‘The Garden’ from Robin Adams - an undaunted delivery of truth(March 20, 2015)
Melancholy is a strong word, often interpreted to only mean ‘miserable’ and ‘gloomy’, however it also reflects as ‘thoughtful’ and ‘contemplative’, and that’s why melancholy works for ‘The Garden’ from Robin Adams. Its themes of working with difficulties, struggle for expression, courageous sacrifice and a fearless faith in persistence lay out the effort involved in creativity, and that prompts a melancholy and meditative perspective.
Throughout, Adams’s cites influences from the life and death of Vincent VanGogh, exploring the man’s connections with both darkness and light, both mentally and physically and their impact on his art. “He was willing to put himself through that turmoil without question, regardless of a distinct lack of success. That is something that as an individual scares me and as a songwriter and artist I am in awe of. Most of creativity is stumbling on the muse and then everything else tends to fall into place.” To write songs that expose such levels of upheaval and endeavour demands more than empathy, it needs association through experience, something Adams knows through suffering a chronic illness.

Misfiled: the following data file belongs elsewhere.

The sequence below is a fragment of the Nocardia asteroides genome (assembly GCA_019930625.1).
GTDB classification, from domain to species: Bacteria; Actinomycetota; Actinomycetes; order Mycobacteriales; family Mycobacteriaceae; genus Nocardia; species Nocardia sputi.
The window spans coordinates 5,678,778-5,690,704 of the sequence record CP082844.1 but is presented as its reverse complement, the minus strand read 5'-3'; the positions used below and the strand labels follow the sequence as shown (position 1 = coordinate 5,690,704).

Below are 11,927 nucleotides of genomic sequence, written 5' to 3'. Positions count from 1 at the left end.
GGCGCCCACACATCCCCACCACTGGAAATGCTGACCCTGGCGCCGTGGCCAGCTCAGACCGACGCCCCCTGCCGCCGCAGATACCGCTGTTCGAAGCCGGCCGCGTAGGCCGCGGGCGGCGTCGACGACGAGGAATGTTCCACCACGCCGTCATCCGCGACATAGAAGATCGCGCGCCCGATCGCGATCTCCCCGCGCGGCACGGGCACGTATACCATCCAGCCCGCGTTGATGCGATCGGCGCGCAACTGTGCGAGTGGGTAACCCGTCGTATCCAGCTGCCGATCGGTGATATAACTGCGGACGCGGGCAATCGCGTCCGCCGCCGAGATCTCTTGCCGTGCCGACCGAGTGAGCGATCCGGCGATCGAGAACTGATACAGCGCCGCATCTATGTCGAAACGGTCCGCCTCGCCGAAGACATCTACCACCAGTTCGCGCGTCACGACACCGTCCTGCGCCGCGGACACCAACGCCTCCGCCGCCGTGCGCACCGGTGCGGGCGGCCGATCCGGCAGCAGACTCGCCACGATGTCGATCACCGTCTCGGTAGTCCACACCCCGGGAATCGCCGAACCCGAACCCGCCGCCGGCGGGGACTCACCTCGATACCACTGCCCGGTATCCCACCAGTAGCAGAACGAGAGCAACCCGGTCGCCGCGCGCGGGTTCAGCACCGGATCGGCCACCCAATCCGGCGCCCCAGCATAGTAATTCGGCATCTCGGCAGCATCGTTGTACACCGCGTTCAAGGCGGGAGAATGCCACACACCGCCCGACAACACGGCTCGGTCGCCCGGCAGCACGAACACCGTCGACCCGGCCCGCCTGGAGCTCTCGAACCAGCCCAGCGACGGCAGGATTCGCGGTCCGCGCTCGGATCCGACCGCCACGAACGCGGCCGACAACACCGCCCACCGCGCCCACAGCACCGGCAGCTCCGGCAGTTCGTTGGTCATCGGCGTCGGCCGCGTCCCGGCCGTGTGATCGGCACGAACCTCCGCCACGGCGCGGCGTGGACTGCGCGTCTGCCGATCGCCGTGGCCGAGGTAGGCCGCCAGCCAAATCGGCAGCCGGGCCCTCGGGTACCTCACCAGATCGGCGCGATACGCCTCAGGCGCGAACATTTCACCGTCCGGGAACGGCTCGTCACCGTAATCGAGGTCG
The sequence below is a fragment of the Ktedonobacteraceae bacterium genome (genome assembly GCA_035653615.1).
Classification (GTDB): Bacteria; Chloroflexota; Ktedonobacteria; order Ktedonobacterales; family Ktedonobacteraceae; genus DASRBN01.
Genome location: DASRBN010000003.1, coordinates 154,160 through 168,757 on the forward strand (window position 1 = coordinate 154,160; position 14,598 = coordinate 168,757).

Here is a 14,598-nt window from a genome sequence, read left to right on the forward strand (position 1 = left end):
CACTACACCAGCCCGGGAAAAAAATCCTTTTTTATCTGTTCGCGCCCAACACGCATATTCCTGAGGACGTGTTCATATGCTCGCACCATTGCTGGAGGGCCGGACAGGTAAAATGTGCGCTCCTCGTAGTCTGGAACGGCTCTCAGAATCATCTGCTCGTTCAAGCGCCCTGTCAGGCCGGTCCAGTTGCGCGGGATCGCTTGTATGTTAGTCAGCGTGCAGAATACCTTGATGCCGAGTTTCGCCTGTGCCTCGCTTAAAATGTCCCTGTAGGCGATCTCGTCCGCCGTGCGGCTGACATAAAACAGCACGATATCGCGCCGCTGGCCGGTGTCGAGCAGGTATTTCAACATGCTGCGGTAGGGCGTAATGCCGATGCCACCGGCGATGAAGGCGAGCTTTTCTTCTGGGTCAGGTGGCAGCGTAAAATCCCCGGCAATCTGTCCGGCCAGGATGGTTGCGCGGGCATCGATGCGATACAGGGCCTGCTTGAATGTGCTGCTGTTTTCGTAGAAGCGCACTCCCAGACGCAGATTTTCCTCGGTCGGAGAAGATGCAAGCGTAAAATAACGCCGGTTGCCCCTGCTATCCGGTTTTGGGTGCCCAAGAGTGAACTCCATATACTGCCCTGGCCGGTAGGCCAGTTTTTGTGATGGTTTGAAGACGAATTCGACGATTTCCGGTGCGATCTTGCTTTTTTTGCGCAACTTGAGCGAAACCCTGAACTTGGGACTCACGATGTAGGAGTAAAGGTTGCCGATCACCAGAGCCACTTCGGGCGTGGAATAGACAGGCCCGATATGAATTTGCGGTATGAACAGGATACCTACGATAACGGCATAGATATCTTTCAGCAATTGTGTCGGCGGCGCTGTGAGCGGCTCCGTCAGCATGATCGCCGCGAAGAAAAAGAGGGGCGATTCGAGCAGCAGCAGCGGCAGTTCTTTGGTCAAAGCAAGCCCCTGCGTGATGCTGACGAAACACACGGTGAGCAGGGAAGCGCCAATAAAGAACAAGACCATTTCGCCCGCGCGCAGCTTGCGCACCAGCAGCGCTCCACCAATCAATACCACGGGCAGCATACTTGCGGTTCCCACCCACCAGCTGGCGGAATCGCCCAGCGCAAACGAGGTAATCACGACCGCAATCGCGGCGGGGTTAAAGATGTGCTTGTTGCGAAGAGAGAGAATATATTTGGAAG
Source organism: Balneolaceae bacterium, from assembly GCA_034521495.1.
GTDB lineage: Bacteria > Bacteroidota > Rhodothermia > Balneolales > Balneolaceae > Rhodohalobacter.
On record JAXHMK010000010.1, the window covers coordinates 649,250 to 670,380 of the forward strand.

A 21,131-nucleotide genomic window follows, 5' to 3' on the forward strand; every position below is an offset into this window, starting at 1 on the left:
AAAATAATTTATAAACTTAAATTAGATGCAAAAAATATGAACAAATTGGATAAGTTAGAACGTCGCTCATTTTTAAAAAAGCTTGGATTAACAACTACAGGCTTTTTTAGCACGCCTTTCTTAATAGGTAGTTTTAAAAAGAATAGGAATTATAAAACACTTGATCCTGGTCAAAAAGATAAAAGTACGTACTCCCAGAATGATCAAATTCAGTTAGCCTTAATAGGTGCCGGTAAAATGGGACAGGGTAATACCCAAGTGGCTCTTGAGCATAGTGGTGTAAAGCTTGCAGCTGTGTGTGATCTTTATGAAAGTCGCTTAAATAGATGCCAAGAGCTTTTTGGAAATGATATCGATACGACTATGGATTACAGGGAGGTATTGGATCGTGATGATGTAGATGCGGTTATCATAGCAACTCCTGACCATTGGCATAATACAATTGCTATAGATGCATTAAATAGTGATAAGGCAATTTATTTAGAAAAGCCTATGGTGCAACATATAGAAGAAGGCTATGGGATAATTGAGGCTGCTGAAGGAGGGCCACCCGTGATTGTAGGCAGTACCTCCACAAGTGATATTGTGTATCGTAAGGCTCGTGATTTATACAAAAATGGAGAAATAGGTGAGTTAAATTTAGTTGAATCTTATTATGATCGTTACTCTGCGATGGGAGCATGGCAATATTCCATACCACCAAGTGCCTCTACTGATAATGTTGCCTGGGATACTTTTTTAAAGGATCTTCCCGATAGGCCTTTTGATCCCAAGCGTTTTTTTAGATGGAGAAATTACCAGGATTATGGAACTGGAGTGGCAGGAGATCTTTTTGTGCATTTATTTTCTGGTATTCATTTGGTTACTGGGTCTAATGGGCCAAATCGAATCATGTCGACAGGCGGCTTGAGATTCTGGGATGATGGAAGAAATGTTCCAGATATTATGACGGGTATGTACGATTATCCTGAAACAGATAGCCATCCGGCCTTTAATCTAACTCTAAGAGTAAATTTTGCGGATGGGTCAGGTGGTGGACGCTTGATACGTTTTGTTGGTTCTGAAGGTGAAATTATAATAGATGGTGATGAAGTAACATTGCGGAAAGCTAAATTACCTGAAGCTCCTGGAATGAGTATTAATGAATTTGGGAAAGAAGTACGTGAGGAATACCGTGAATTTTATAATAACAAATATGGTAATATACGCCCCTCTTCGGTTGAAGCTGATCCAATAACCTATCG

The songs on ‘The Garden’ come with a raw, almost primal quality, coupled with an undaunted delivery of truth … much as you might expect. However, there’s more to ‘The Garden’ than frankness of the lyrics and softly finger picked guitar. Adams voice pours out the expression of each word with an openness that draws the listener closer to each song’s inner workings. This gives the album a participative feel, it creates an act of connection where message and listener become one. The connection works within the eponymous ‘The Garden’ through the aching ‘Paint Me The Day’ and ‘Troubled Skies to the harrowing honesty of ‘Right To Run’, Adams opens the doors of inner-struggle and confusing uncertainty subjecting places of darkness to the light of examination.
Released on 13 April through Backshop Records and supported by Help Musicians UK, the scrutiny of ‘The Garden’ reveals some powerful thought provoking impressions … but it’s definitely worth the encounter. You will find Robin Adams here: www.facebook.com/robinadamsband
Reviewer: Tim Carroll